As former F1 journalists James Allen and Richard Webber “narrated” the course of the documentary, it soon emerges that Schumacher is so much more than just humanising a hero — it also showcases F1 as the sport it once was. The gritty, unsexy bits of mechanics working late into the night, the emphasis on the driver rather than the quasi-rockets that the cars are today — it was a nostalgic trip back in time to what many fans would consider the glory days of the sport.

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Schumacher joined F1 when Ayrton Senna was World Champion with McLaren, Alain Prost was with Ferrari and Nigel Mansell was driving for Williams — it was a different era for motorsport altogether, one defined more by the power and skill of the drivers than the technology that fuels the cars from the paddocks today. It was also when F1 racers started to become celebrities in their own right, commanding media attention beyond the sports pages. Handsome, competitive and ultra-fast Senna led the charge, with Schumacher’s youth and vitality coming in a close second. He hated it.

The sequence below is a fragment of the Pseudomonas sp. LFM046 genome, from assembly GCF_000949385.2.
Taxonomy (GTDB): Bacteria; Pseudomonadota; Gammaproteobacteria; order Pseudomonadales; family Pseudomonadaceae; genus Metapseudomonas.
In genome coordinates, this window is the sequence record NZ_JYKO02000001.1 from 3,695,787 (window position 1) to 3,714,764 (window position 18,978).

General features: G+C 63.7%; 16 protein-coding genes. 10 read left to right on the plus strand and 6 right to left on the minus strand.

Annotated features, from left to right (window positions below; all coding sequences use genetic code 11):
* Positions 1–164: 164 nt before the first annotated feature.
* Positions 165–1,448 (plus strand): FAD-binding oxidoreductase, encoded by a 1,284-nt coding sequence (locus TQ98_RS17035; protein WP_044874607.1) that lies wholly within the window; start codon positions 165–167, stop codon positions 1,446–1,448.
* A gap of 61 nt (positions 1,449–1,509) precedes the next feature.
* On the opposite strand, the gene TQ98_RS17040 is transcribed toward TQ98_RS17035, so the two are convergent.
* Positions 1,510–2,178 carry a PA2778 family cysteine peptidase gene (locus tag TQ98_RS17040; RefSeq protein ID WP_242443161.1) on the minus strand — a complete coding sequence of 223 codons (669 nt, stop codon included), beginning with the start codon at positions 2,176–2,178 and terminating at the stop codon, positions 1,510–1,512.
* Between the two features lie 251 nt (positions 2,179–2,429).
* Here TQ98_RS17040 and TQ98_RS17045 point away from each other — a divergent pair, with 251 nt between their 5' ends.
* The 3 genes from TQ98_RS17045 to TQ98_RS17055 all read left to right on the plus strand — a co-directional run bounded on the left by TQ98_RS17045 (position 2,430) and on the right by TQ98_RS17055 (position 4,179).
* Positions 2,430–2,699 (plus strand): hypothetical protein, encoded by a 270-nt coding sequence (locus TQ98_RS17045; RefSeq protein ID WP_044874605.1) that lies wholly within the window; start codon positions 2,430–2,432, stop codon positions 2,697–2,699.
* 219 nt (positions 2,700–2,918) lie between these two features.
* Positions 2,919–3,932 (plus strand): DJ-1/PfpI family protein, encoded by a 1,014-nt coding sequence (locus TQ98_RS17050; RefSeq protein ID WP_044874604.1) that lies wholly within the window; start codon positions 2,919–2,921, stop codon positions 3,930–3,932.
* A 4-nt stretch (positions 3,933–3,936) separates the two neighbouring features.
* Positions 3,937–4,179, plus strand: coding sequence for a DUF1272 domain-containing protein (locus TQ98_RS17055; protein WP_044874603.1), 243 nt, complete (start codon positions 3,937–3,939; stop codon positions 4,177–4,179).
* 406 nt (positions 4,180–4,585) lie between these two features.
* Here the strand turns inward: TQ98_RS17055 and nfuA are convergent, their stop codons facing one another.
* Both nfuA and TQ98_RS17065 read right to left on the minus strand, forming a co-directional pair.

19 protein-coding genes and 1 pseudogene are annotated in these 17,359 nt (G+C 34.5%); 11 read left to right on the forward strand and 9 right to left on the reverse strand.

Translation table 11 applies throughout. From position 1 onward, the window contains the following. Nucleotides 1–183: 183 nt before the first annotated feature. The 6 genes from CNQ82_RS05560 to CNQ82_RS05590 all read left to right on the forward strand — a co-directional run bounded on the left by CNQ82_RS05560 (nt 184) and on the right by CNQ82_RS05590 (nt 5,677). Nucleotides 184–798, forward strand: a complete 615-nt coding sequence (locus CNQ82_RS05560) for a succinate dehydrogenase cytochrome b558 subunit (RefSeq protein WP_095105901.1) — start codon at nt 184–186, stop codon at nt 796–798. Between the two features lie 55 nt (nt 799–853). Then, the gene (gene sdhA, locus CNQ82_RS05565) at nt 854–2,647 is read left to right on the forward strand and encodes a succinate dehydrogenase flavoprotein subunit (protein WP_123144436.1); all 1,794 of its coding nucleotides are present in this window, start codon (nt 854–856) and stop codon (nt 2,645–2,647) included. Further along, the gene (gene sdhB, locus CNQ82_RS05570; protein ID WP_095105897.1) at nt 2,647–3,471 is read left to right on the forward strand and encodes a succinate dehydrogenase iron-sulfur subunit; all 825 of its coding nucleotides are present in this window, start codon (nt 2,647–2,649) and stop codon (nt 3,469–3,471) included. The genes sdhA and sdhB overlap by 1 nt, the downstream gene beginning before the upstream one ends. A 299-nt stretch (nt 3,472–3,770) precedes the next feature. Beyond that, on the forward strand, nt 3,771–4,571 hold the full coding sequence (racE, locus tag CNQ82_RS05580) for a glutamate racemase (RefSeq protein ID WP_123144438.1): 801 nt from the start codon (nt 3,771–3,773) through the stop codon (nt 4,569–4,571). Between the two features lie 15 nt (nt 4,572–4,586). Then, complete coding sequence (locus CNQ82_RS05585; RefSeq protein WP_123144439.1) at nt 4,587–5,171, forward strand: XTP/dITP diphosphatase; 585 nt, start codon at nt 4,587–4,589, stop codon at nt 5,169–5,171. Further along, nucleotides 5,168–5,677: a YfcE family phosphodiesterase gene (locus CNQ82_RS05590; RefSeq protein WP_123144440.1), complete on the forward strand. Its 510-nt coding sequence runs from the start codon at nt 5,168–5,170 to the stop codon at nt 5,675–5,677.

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It is easy to point out his incredible work ethic — for example, old footage of him working with the mechanics on the car late into the night — but comparisons with racers today are unfair simply be- cause F1 has fundamentally changed in so many ways. There can never be another Schumacher, or Senna for that matter, because the Lewis Hamiltons and Daniel Ricciardos of today are not quite playing the same kind of game anymore.

It felt like this was a film made with a clear intention — to tell the tale of Schumacher, but also the period in which he succeeded. Co-director Wech knew exactly what he was looking for when he went through Formula One Management’s thousands of hours of archived footage, and pulled out not just key racing feeds but also a generous amount of behind-the-scenes material that exposes a previously unseen side of Schumacher and the nature of the sport he was dealing with.

This was Corinna’s intent as well — her husband is an intensely private man and fought to construct an infallible impression of himself, when this was not true. For example, there are repeated pointers in Schumacher to the innate self-belief that he never did wrong, which was a trait that surrounded some of his more controversial moments.